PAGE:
Eat, Drink, and Be Merry

So I commend the enjoyment of life, because there is nothing better for a person under the sun than to eat and drink and be glad. Then joy will accompany them in their toil all the days of the life God has given them under the sun. Ecclesiastes 8:15

Enjoyment doesn’t come naturally to me.

I am much more inclined to think about getting through the things I’m supposed to do. In any given situation, what do others expect me to do? What are the tasks I’m supposed to accomplish?

The Ever-Lasting To-Do List

My focus has often been on doing the right things, as though my works prove my worth.

At family reunions, I’ve spent more time trying to arrange the potluck offerings and wash dishes than I have enjoying the chance to visit with great-aunts and cousins.

When my children were small, I volunteered in the nursery more than I allowed myself to sit in the worship service and have my heart fed.

My adult life has seemed like one to-do list after another: pay bills, clean the toilet, juggle the ever-changing family calendar, figure out holidays with our families, cook dinner, wash the dishes, do the laundry, buy the gifts, and an endless number of other tasks that needed to be crossed off my list.

I would sit down after a difficult stretch and think to myself, Whew, I made it. That event/season/project is over. I’d take a deep breath and then ask myself, Okay, what’s next?

Sometimes I had a niggling awareness that although I had gotten through something, I hadn’t experienced it.

In January, I would think about the rush and stress of the holidays for the past six weeks. I’d managed to get through my entire to-do list, but instead of feeling accomplished, I would feel just a bit empty. I got through Thanksgiving and Christmas, but I didn’t enjoy it at all.

I pretty much had the same attitude with my marriage, especially when it came to sex. My husband and I would do things together because we were supposed to. My marriage to-do list included attending dinner events with my husband, discussing Christmas gifts for the children, deciding on what events to attend or host, and even having sex. It was all a big to-do list. I would get through the list, but I would still feel empty. I was more concerned with checking everything off my list than I was with actually enjoying the experience.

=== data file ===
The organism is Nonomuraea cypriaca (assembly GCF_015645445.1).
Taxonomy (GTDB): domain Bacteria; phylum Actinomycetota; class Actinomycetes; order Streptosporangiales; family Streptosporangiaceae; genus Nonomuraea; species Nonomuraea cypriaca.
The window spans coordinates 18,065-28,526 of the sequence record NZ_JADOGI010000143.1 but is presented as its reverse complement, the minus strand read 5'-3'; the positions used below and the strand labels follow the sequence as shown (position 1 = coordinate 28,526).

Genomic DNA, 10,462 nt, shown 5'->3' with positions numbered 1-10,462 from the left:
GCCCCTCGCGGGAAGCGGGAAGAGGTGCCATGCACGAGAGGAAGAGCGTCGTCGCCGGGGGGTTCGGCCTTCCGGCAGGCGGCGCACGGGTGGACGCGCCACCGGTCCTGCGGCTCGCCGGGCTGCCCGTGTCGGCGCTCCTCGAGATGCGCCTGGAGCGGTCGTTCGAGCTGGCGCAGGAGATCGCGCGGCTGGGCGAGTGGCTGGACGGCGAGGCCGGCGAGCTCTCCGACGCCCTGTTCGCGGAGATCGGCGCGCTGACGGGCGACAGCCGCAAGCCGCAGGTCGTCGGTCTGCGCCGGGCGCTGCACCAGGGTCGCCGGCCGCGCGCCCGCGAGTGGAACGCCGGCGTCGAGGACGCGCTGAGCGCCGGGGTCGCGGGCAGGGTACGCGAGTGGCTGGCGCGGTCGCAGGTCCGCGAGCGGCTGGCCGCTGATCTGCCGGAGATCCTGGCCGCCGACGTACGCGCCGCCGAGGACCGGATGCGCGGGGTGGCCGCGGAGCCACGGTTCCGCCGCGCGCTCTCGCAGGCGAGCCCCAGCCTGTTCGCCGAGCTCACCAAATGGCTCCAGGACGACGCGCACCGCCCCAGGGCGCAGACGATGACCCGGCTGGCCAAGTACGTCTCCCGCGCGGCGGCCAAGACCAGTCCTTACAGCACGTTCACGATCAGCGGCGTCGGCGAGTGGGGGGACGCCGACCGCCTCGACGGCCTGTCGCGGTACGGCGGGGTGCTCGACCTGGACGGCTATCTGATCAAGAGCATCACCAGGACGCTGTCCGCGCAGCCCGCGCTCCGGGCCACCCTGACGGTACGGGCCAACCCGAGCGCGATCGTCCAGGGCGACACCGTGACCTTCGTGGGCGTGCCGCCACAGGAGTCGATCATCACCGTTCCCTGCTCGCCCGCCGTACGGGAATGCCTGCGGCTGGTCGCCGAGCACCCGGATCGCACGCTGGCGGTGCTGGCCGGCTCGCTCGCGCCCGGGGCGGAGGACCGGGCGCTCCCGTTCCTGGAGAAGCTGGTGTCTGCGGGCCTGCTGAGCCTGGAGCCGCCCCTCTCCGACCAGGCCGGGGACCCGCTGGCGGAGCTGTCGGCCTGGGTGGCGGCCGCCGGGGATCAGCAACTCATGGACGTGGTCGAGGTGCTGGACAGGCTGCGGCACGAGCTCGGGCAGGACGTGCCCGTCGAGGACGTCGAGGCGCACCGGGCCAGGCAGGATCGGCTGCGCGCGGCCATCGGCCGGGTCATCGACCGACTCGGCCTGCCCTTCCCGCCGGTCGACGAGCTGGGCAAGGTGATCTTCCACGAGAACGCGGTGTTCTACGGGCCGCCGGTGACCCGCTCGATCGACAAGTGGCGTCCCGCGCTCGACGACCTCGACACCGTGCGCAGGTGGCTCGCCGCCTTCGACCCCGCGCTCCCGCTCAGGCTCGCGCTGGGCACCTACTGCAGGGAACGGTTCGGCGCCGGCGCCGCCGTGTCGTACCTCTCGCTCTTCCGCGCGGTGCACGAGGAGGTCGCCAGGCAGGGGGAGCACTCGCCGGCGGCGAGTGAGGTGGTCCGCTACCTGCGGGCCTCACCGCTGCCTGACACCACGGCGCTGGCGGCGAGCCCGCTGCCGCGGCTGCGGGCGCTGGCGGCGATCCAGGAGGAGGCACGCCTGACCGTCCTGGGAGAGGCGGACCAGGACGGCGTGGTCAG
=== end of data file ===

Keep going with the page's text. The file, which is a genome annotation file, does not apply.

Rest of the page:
Our Lot in Life

My family had an early Thanksgiving feast this past weekend. I spent several days cleaning, shopping, baking, and cooking. I had a big to-do list, and I found myself drifting toward a focus on getting through the items on the list—at the expense of my relationships with my family. My kids would attempt to have a conversation with me, and I would respond absent-mindedly as I thought about what dish I needed to work on next. Big Guy would reach out to give me a hug, and I would give definite “don’t bother me” signals. I had to get through my list, after all.

In preparation for a podcast recording session last week, I’d found myself drawn to two verses in Ecclesiastes. These verses came to me Saturday as I was peeling potatoes. (Peeling potatoes seems to open my heart to God.)

So I commend the enjoyment of life, because there is nothing better for a person under the sun than to eat and drink and be glad. Then joy will accompany them in their toil all the days of the life God has given them under the sun. Ecclesiastes 8:15

Enjoy life with your wife, whom you love, all the days of this meaningless life that God has given you under the sun—all your meaningless days. For this is your lot in life and in your toilsome labor under the sun. Ecclesiastes 9:9

Enjoy.

Enjoy life.

Life is full of tasks and labor. It is our lot in life. However, God’s Word tells us that life includes so much more than the work. It includes more than my to-do lists.

We are told to enjoy what God has given us. Enjoy food and drink. Be happy. Husbands and wives should enjoy each other.

It hit me, right there in the middle of the potatoes: I have spent a great deal of my life focused on the toil and labor at the expense of enjoyment.

I’d been looking at my tasks as completely separate from joy. I washed the family reunion dishes as a task, without enjoying the connection with my female relatives as we took our turns at washing and drying. When I volunteered in the nursery, I cared for the children—but I didn’t enjoy them.

Standing at the sink as I worked my way through the pounds of potatoes, I realized that I was missing out on joy at that very moment.

I took a deep breath to clear my mind of the to-do lists. (Besides, I already had a written list I could refer to if necessary.) I began to listen to the conversation coming from the other room. Big Guy and the kids (and a significant other) were talking about football and their jobs. I smiled to think about how wonderful it was to have all the kids together.

A while later, we sat together and ate a feast. Afterward, I even enjoyed the post-feast bloat as a reminder of our meal together.